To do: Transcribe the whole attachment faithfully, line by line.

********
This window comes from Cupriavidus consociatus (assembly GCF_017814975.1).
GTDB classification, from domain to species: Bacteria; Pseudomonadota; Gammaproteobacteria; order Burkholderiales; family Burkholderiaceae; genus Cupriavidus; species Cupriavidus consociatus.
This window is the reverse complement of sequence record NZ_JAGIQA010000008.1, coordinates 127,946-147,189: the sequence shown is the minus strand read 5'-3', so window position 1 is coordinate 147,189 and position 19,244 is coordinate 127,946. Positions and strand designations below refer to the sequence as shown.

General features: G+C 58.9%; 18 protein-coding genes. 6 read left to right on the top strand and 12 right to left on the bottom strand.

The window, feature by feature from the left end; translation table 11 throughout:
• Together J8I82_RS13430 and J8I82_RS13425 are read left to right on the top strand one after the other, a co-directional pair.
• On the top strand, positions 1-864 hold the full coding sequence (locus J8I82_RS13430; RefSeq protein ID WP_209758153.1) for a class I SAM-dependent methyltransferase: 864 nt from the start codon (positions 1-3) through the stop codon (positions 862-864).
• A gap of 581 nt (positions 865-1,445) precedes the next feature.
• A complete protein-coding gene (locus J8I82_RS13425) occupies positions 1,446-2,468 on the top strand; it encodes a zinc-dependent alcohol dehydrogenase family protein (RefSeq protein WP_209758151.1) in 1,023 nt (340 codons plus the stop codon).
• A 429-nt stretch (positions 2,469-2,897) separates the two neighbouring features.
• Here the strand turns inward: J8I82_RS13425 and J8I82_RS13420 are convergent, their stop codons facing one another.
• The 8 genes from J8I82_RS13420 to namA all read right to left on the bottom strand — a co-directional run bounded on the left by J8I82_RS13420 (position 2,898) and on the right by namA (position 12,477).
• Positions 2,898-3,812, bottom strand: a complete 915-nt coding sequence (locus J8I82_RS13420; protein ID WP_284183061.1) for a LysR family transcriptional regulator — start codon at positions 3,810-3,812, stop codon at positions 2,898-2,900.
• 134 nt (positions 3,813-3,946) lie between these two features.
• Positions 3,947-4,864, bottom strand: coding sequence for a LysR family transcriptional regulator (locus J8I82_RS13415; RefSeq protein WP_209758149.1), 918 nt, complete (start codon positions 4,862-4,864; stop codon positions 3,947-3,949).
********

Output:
This window comes from Cupriavidus consociatus (assembly GCF_017814975.1).
GTDB classification, from domain to species: Bacteria; Pseudomonadota; Gammaproteobacteria; order Burkholderiales; family Burkholderiaceae; genus Cupriavidus; species Cupriavidus consociatus.
This window is the reverse complement of sequence record NZ_JAGIQA010000008.1, coordinates 127,946-147,189: the sequence shown is the minus strand read 5'-3', so window position 1 is coordinate 147,189 and position 19,244 is coordinate 127,946. Positions and strand designations below refer to the sequence as shown.

General features: G+C 58.9%; 18 protein-coding genes. 6 read left to right on the top strand and 12 right to left on the bottom strand.

The window, feature by feature from the left end; translation table 11 throughout:
• Together J8I82_RS13430 and J8I82_RS13425 are read left to right on the top strand one after the other, a co-directional pair.
• On the top strand, positions 1-864 hold the full coding sequence (locus J8I82_RS13430; RefSeq protein ID WP_209758153.1) for a class I SAM-dependent methyltransferase: 864 nt from the start codon (positions 1-3) through the stop codon (positions 862-864).
• A gap of 581 nt (positions 865-1,445) precedes the next feature.
• A complete protein-coding gene (locus J8I82_RS13425) occupies positions 1,446-2,468 on the top strand; it encodes a zinc-dependent alcohol dehydrogenase family protein (RefSeq protein WP_209758151.1) in 1,023 nt (340 codons plus the stop codon).
• A 429-nt stretch (positions 2,469-2,897) separates the two neighbouring features.
• Here the strand turns inward: J8I82_RS13425 and J8I82_RS13420 are convergent, their stop codons facing one another.
• The 8 genes from J8I82_RS13420 to namA all read right to left on the bottom strand — a co-directional run bounded on the left by J8I82_RS13420 (position 2,898) and on the right by namA (position 12,477).
• Positions 2,898-3,812, bottom strand: a complete 915-nt coding sequence (locus J8I82_RS13420; protein ID WP_284183061.1) for a LysR family transcriptional regulator — start codon at positions 3,810-3,812, stop codon at positions 2,898-2,900.
• 134 nt (positions 3,813-3,946) lie between these two features.
• Positions 3,947-4,864, bottom strand: coding sequence for a LysR family transcriptional regulator (locus J8I82_RS13415; RefSeq protein WP_209758149.1), 918 nt, complete (start codon positions 4,862-4,864; stop codon positions 3,947-3,949).